What is the Utica Shale?
The Utica Shale is a rock unit located a few thousand feet below the Marcellus Shale. It also has the potential to become an enormous natural gas resource. The Utica Shale is thicker than the Marcellus, it is more geographically extensive and it has already proven its ability to support commercial production.
It is impossible to say at this time how large the Utica Shale resource might be because it has not been thoroughly evaluated and little public information is available about its organic content, the thickness of organic-rich intervals and how it will respond to horizontal drilling and hydraulic fracturing. However, the results of early testing indicate that the Utica Shale will be a very significant resource.
Where is the Utica Shale?
The potential source rock portion of the Utica Shale is extensive. In the United States it underlies portions of Kentucky, Maryland, New York, Ohio, Pennsylvania, Tennessee, West Virginia and Virginia. It is also present beneath parts of Lake Ontario, Lake Erie and part of Ontario, Canada. This geographic extent of potential Utica Shale source rock is shown on the map labeled as Figure 1 in the right column of this page. If the Utica is commercial throughout this extent it will be geographically larger than any natural gas field known today.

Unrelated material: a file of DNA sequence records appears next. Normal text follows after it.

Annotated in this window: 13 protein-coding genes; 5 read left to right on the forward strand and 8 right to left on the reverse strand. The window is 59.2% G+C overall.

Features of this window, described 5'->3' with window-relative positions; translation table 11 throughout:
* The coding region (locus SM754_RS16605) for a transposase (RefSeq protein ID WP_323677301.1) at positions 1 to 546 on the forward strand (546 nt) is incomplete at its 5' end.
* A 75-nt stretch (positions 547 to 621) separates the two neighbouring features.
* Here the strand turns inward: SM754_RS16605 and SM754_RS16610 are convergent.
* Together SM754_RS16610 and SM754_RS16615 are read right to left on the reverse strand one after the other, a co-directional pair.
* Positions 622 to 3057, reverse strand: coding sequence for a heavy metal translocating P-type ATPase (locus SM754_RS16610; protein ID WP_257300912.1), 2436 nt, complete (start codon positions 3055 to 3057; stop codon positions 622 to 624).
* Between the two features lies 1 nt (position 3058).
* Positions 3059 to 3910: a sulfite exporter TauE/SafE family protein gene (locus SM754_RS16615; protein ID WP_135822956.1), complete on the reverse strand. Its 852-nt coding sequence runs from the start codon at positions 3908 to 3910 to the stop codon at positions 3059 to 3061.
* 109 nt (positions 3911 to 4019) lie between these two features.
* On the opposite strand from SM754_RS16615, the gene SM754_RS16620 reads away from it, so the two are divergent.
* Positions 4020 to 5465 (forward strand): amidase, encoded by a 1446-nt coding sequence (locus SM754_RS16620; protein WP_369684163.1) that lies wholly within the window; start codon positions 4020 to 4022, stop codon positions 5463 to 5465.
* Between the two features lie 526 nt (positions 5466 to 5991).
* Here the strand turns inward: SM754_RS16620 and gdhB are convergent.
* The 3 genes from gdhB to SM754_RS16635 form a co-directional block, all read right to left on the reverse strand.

How Deep is the Utica Shale?
Most of the major rock units in the Appalachian Basin are thickest in the east and thin towards the west. The rock units that occur between the Marcellus Shale and the Utica Shale follow this trend. In central Pennsylvania, the Utica can be up to 7000 feet below the Marcellus Shale but that depth difference decreases to the west. In eastern Ohio the Utica can be less than 3000 feet below the Marcellus.